Popular Culture between History and Ethnology.

Abstract

After discussing problems inherent in concepts such as "culture", "popular", "tradition" and "hegemony" the author attempts to describe and explain the main changes in European popular culture from the fourteenth to the twentieth century. He presents a "model" in the sense of a simplified general picture of European developments as a yardstick against which the characteristics of particular regions may be defined. Four main periods are distinguished: the late Middle Ages, 1350-1500; the Reformation and Counter-Reformation, 1500-1650; the commercialisation of popular culture, 1650-1800; and the industrialisation of popular culture, since 1800.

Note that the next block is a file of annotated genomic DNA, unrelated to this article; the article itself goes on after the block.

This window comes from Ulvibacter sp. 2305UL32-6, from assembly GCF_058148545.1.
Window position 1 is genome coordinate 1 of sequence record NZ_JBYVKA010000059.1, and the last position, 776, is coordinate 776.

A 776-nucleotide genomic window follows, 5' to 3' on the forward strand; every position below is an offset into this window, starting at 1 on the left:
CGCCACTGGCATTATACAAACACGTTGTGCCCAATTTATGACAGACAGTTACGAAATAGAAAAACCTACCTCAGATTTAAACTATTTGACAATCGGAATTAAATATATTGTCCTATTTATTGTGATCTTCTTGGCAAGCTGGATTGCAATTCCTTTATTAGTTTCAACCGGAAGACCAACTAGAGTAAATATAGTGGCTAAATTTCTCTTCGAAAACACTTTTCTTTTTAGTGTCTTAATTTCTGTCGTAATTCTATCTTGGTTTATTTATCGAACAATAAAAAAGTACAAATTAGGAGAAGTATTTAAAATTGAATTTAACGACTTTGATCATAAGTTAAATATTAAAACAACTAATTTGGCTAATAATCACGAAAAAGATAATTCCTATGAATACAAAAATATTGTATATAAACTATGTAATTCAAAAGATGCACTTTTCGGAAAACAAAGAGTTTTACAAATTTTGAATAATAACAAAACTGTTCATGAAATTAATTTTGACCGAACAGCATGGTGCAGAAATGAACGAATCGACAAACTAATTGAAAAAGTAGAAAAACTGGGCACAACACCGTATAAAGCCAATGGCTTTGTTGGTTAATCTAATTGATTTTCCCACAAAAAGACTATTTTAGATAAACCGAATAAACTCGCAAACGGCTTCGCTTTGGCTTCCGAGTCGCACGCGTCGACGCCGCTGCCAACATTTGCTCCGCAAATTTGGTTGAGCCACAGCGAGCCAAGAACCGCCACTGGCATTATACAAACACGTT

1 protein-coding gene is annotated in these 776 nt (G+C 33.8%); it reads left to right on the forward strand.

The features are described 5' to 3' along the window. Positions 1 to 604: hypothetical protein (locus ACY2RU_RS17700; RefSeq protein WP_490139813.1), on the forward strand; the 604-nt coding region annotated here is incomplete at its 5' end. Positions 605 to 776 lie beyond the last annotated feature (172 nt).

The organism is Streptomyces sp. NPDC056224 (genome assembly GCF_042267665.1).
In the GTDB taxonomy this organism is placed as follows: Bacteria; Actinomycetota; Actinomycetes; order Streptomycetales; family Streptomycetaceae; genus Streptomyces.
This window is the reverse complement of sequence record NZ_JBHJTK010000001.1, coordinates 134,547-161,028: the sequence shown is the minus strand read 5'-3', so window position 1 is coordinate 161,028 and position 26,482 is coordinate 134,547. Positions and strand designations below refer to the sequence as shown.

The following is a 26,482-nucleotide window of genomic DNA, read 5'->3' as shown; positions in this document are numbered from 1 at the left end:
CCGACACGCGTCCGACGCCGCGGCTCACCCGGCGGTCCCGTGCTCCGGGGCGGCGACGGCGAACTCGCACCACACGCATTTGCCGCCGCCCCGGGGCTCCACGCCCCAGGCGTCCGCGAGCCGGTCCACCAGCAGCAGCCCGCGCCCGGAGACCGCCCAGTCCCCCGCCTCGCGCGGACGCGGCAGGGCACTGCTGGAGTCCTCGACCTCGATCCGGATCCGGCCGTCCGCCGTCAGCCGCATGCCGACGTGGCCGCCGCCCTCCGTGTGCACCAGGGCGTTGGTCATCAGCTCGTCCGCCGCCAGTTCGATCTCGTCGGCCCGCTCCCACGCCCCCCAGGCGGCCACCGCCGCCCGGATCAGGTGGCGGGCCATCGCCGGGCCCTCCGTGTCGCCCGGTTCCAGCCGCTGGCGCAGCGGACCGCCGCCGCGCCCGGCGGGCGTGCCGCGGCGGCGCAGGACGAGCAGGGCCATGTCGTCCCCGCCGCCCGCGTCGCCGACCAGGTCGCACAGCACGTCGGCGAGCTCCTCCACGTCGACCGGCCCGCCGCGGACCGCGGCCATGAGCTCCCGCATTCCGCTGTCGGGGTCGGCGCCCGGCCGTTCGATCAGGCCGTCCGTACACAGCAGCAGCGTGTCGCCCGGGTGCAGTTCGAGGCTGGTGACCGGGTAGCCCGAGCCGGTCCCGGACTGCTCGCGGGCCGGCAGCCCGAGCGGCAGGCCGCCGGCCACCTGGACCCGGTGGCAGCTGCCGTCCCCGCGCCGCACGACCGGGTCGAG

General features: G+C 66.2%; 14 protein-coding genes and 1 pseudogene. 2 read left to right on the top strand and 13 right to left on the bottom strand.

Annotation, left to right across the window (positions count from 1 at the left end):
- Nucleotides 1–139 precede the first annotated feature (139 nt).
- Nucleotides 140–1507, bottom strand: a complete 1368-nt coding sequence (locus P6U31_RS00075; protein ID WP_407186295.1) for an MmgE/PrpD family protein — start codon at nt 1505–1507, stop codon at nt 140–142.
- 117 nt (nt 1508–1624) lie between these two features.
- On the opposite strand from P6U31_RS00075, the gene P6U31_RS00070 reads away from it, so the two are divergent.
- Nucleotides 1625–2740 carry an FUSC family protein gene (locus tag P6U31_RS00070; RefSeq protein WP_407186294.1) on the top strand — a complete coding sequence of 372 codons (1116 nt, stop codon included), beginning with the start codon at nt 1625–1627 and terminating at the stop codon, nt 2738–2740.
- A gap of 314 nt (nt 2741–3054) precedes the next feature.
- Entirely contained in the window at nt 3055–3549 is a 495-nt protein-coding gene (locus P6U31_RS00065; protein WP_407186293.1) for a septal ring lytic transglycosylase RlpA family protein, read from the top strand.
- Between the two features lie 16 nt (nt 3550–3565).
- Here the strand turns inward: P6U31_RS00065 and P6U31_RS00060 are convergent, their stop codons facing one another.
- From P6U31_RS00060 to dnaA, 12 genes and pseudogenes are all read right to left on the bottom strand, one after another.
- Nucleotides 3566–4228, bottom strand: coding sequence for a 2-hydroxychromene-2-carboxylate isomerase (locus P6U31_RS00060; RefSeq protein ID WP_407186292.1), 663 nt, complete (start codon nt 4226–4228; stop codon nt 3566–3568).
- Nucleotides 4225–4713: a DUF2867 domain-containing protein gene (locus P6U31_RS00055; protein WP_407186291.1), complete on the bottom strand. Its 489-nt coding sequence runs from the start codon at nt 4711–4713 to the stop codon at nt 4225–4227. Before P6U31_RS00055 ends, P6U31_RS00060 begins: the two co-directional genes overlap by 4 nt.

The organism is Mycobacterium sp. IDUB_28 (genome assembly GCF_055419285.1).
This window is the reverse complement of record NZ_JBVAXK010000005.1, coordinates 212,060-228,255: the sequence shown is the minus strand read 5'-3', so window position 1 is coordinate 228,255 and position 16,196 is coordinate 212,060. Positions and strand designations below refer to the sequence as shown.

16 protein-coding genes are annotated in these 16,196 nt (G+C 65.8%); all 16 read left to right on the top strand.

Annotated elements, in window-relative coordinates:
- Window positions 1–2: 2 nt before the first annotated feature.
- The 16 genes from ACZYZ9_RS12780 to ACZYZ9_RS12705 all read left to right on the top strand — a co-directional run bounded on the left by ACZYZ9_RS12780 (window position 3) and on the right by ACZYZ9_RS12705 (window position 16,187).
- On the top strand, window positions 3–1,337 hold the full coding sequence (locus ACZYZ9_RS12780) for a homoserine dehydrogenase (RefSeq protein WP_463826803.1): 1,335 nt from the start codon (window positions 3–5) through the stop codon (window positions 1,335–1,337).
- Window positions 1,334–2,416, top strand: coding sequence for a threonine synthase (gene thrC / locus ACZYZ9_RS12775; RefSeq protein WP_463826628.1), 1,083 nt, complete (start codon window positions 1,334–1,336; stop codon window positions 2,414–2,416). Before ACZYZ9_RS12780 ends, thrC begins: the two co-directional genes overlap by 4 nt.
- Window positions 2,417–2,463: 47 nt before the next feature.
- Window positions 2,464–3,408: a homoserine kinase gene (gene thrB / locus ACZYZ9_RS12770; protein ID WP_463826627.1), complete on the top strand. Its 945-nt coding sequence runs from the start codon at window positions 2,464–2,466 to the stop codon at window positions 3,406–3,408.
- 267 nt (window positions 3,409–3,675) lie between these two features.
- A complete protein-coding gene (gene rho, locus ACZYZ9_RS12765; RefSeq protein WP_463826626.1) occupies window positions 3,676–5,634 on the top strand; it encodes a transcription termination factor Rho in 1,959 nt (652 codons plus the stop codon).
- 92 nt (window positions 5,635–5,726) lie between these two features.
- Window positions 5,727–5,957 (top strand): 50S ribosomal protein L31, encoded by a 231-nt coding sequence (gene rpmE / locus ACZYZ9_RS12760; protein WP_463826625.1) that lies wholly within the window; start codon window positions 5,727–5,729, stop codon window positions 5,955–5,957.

How to Cite

Burke, P., (1983) “Popular Culture between History and Ethnology.”, Ethnologia Europaea 14(1), p.5-13. doi: https://doi.org/10.16995/ee.1424

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Peter Burke (Emmanuel College, Cambridge)

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